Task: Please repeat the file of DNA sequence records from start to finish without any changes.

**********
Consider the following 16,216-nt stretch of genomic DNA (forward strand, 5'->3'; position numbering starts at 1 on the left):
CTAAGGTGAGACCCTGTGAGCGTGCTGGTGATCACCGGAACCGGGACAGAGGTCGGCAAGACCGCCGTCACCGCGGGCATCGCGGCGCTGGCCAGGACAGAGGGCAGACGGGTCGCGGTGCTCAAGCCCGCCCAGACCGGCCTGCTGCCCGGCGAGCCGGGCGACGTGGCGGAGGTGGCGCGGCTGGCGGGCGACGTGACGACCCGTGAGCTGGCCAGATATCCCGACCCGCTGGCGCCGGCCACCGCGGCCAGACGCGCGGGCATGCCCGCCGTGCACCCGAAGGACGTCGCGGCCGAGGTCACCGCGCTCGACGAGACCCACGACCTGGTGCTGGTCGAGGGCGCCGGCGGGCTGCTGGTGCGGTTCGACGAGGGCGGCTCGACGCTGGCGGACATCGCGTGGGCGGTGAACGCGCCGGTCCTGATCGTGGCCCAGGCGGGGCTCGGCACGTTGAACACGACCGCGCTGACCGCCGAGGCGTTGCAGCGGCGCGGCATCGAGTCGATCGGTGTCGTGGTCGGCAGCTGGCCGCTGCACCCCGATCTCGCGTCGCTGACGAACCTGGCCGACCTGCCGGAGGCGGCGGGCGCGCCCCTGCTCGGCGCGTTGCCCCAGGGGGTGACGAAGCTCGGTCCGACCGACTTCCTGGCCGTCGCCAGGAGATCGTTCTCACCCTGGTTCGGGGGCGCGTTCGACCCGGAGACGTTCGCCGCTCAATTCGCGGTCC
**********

Consider the following 16,216-nt stretch of genomic DNA (forward strand, 5'->3'; position numbering starts at 1 on the left):
CTAAGGTGAGACCCTGTGAGCGTGCTGGTGATCACCGGAACCGGGACAGAGGTCGGCAAGACCGCCGTCACCGCGGGCATCGCGGCGCTGGCCAGGACAGAGGGCAGACGGGTCGCGGTGCTCAAGCCCGCCCAGACCGGCCTGCTGCCCGGCGAGCCGGGCGACGTGGCGGAGGTGGCGCGGCTGGCGGGCGACGTGACGACCCGTGAGCTGGCCAGATATCCCGACCCGCTGGCGCCGGCCACCGCGGCCAGACGCGCGGGCATGCCCGCCGTGCACCCGAAGGACGTCGCGGCCGAGGTCACCGCGCTCGACGAGACCCACGACCTGGTGCTGGTCGAGGGCGCCGGCGGGCTGCTGGTGCGGTTCGACGAGGGCGGCTCGACGCTGGCGGACATCGCGTGGGCGGTGAACGCGCCGGTCCTGATCGTGGCCCAGGCGGGGCTCGGCACGTTGAACACGACCGCGCTGACCGCCGAGGCGTTGCAGCGGCGCGGCATCGAGTCGATCGGTGTCGTGGTCGGCAGCTGGCCGCTGCACCCCGATCTCGCGTCGCTGACGAACCTGGCCGACCTGCCGGAGGCGGCGGGCGCGCCCCTGCTCGGCGCGTTGCCCCAGGGGGTGACGAAGCTCGGTCCGACCGACTTCCTGGCCGTCGCCAGGAGATCGTTCTCACCCTGGTTCGGGGGCGCGTTCGACCCGGAGACGTTCGCCGCTCAATTCGCGGTCC